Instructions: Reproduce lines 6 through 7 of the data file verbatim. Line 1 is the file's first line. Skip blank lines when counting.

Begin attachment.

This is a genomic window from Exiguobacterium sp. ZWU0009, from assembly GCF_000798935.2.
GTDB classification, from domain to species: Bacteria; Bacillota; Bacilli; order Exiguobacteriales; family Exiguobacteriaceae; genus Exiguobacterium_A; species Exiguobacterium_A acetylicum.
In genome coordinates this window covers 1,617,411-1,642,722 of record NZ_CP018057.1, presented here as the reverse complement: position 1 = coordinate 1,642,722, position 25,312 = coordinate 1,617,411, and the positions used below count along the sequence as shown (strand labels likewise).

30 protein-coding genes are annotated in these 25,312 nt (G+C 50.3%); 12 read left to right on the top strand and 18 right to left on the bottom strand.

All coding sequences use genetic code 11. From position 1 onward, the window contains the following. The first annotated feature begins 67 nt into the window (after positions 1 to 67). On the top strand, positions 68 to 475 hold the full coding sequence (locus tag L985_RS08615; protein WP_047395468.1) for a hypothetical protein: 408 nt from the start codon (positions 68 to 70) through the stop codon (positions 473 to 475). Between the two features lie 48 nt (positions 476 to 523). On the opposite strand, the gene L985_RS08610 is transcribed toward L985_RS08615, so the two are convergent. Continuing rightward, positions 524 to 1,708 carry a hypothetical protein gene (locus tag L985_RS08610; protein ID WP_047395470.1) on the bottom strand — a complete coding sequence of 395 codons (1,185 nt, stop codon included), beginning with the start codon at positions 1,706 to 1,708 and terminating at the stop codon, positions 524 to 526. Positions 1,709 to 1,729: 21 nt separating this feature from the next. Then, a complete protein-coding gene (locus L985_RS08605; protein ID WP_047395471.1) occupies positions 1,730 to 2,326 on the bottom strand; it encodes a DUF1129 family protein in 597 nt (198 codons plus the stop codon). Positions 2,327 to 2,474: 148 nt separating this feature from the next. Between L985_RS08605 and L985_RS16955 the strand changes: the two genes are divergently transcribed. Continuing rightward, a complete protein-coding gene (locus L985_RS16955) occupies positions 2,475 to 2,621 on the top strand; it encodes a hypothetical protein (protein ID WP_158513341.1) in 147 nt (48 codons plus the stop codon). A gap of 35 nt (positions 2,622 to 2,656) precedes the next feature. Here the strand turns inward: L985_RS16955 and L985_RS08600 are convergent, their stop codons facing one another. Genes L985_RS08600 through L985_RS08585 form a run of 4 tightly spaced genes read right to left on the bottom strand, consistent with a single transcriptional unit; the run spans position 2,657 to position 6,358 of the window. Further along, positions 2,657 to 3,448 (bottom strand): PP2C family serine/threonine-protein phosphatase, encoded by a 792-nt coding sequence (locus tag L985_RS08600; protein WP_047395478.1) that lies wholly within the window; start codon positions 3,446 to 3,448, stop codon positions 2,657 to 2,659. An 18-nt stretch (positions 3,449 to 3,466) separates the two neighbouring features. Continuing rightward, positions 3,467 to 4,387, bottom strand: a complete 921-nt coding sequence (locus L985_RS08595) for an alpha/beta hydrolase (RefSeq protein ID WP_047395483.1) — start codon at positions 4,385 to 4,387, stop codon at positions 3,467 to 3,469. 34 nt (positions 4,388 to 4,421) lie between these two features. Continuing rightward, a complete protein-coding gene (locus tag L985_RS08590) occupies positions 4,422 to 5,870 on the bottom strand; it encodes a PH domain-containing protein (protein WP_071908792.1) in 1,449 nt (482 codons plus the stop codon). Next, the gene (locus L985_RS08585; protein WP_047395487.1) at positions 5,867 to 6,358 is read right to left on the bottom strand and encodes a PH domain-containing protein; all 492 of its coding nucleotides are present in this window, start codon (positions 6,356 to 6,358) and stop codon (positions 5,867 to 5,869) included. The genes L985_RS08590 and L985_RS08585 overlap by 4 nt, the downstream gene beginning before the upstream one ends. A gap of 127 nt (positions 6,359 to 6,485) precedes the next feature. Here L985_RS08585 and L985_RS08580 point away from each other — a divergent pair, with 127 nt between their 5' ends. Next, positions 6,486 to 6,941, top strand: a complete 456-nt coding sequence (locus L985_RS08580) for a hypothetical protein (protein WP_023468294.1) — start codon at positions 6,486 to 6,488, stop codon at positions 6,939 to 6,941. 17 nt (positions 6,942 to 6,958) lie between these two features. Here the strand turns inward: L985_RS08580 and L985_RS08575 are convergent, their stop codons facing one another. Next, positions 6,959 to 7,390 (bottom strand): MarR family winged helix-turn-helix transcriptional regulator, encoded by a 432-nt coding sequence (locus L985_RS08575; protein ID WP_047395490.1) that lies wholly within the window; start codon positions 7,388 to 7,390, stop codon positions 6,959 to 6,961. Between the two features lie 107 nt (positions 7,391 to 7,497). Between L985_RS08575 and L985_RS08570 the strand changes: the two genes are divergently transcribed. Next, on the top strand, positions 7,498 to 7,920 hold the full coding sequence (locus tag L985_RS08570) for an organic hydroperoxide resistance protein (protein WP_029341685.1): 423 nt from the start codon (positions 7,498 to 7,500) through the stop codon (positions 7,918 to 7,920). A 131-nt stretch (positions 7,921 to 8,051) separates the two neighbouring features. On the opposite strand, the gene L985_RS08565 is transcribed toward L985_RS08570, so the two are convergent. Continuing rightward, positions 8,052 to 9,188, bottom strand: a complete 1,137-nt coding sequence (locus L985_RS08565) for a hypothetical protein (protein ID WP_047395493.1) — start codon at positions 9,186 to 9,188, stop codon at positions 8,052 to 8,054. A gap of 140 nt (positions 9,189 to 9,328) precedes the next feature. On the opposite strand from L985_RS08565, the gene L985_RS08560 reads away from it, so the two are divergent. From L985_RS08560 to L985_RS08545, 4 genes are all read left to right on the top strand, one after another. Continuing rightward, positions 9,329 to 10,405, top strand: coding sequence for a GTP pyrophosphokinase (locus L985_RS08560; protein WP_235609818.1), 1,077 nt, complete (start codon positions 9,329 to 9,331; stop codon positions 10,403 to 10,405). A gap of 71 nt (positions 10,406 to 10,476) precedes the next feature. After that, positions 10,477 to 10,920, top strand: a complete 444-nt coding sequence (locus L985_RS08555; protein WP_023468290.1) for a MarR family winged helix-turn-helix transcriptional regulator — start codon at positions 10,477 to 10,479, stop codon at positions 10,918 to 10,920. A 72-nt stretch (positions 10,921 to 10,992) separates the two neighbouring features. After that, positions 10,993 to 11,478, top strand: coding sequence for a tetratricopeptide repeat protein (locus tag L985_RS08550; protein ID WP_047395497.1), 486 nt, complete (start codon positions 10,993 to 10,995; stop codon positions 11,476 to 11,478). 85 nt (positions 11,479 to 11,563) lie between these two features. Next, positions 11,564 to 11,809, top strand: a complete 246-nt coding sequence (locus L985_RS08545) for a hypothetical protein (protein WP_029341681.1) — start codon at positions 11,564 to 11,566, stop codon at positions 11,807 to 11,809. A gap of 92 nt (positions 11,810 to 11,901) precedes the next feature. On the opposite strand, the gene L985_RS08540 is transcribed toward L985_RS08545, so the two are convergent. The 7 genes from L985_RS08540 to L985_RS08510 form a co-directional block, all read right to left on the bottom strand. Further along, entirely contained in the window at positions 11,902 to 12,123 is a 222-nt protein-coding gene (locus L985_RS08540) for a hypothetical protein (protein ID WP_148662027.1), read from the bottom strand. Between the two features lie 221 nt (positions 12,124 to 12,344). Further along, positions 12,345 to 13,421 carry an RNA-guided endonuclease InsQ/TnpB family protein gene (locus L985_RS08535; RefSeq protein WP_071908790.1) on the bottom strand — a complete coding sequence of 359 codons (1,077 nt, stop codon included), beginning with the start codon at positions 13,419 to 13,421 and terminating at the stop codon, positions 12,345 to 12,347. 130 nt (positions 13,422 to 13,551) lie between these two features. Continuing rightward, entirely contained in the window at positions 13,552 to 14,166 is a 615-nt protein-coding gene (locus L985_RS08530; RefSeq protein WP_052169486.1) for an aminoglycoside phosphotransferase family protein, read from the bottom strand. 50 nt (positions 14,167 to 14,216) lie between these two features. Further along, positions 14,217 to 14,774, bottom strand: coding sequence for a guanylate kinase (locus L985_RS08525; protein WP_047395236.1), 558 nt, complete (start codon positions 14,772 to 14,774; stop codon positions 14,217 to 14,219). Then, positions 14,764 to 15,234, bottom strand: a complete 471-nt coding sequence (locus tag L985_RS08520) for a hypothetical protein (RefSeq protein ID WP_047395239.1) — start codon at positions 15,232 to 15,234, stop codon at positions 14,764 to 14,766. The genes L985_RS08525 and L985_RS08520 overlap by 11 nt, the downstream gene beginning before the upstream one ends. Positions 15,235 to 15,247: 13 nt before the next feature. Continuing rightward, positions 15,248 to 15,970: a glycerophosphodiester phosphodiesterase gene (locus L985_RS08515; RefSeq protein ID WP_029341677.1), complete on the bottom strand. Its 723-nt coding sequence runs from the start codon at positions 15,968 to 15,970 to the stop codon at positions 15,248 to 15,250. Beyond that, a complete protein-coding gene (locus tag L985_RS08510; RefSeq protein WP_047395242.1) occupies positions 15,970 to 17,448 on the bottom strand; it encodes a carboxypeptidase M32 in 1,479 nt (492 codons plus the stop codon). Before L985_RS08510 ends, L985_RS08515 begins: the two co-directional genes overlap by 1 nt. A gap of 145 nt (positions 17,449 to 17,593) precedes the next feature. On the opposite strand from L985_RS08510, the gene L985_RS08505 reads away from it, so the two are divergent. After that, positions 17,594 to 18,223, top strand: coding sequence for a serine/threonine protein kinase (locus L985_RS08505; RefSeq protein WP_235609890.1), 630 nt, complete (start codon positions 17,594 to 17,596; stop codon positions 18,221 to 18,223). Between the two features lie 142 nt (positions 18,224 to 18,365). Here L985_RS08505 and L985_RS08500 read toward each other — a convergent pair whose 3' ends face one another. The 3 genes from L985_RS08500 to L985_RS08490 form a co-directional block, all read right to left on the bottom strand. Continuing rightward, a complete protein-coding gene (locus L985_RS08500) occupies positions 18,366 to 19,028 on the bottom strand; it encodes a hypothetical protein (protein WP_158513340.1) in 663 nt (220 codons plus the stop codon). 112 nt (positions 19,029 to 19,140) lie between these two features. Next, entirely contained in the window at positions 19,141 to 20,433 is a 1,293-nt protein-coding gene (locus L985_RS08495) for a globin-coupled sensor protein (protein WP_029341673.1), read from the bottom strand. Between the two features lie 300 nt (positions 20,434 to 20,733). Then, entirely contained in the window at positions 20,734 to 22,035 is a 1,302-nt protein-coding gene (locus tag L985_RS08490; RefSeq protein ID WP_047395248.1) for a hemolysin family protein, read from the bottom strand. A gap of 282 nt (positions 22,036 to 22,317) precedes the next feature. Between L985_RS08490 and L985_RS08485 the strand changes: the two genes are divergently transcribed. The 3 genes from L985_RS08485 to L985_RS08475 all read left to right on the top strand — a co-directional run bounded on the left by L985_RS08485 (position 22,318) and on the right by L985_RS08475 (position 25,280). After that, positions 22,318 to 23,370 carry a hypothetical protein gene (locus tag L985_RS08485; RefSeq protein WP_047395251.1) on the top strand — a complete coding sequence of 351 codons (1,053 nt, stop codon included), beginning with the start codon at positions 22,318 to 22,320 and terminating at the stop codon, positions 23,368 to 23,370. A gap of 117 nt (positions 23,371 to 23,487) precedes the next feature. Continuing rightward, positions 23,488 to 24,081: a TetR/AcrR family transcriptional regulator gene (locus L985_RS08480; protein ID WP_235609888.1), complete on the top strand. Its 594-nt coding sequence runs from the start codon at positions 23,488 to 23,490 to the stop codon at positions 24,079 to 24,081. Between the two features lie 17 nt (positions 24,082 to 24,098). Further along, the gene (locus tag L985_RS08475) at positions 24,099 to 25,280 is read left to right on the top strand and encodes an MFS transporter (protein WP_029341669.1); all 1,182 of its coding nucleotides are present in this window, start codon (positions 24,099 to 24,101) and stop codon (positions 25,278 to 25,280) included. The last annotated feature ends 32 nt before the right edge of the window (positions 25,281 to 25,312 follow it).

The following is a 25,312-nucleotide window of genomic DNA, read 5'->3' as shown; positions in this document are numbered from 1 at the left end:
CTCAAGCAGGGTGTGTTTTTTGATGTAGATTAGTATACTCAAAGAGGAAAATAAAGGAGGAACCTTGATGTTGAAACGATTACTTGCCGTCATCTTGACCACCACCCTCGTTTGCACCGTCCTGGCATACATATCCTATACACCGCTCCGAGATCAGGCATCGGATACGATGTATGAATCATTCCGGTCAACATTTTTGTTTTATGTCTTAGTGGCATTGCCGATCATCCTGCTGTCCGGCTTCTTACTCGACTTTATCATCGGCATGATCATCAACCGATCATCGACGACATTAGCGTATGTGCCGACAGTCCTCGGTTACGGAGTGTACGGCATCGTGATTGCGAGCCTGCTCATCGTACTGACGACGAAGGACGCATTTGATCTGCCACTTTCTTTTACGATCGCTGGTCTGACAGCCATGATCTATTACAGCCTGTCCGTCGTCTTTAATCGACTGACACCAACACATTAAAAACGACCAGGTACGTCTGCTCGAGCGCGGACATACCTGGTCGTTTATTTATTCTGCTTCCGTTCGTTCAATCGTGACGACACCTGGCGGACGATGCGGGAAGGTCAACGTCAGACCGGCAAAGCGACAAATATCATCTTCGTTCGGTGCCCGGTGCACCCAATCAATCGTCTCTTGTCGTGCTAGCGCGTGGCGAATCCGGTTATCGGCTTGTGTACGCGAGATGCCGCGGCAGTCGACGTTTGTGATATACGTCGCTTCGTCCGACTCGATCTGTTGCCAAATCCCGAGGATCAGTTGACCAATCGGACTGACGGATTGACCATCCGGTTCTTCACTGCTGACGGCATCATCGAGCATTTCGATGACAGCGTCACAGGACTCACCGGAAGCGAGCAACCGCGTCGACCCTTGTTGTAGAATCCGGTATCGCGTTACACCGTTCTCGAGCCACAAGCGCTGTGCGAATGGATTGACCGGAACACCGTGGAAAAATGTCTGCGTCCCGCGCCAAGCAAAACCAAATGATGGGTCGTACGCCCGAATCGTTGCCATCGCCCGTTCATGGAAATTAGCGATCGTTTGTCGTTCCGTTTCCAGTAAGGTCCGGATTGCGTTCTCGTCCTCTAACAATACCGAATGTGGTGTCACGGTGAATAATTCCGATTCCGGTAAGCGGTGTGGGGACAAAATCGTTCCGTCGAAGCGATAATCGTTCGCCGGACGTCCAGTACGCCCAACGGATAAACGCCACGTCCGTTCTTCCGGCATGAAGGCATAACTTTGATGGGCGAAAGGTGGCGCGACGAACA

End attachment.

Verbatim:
The following is a 25,312-nucleotide window of genomic DNA, read 5'->3' as shown; positions in this document are numbered from 1 at the left end:
CTCAAGCAGGGTGTGTTTTTTGATGTAGATTAGTATACTCAAAGAGGAAAATAAAGGAGGAACCTTGATGTTGAAACGATTACTTGCCGTCATCTTGACCACCACCCTCGTTTGCACCGTCCTGGCATACATATCCTATACACCGCTCCGAGATCAGGCATCGGATACGATGTATGAATCATTCCGGTCAACATTTTTGTTTTATGTCTTAGTGGCATTGCCGATCATCCTGCTGTCCGGCTTCTTACTCGACTTTATCATCGGCATGATCATCAACCGATCATCGACGACATTAGCGTATGTGCCGACAGTCCTCGGTTACGGAGTGTACGGCATCGTGATTGCGAGCCTGCTCATCGTACTGACGACGAAGGACGCATTTGATCTGCCACTTTCTTTTACGATCGCTGGTCTGACAGCCATGATCTATTACAGCCTGTCCGTCGTCTTTAATCGACTGACACCAACACATTAAAAACGACCAGGTACGTCTGCTCGAGCGCGGACATACCTGGTCGTTTATTTATTCTGCTTCCGTTCGTTCAATCGTGACGACACCTGGCGGACGATGCGGGAAGGTCAACGTCAGACCGGCAAAGCGACAAATATCATCTTCGTTCGGTGCCCGGTGCACCCAATCAATCGTCTCTTGTCGTGCTAGCGCGTGGCGAATCCGGTTATCGGCTTGTGTACGCGAGATGCCGCGGCAGTCGACGTTTGTGATATACGTCGCTTCGTCCGACTCGATCTGTTGCCAAATCCCGAGGATCAGTTGACCAATCGGACTGACGGATTGACCATCCGGTTCTTCACTGCTGACGGCATCATCGAGCATTTCGATGACAGCGTCACAGGACTCACCGGAAGCGAGCAACCGCGTCGACCCTTGTTGTAGAATCCGGTATCGCGTTACACCGTTCTCGAGCCACAAGCGCTGTGCGAATGGATTGACCGGAACACCGTGGAAAAATGTCTGCGTCCCGCGCCAAGCAAAACCAAATGATGGGTCGTACGCCCGAATCGTTGCCATCGCCCGTTCATGGAAATTAGCGATCGTTTGTCGTTCCGTTTCCAGTAAGGTCCGGATTGCGTTCTCGTCCTCTAACAATACCGAATGTGGTGTCACGGTGAATAATTCCGATTCCGGTAAGCGGTGTGGGGACAAAATCGTTCCGTCGAAGCGATAATCGTTCGCCGGACGTCCAGTACGCCCAACGGATAAACGCCACGTCCGTTCTTCCGGCATGAAGGCATAACTTTGATGGGCGAAAGGTGGCGCGACGAACA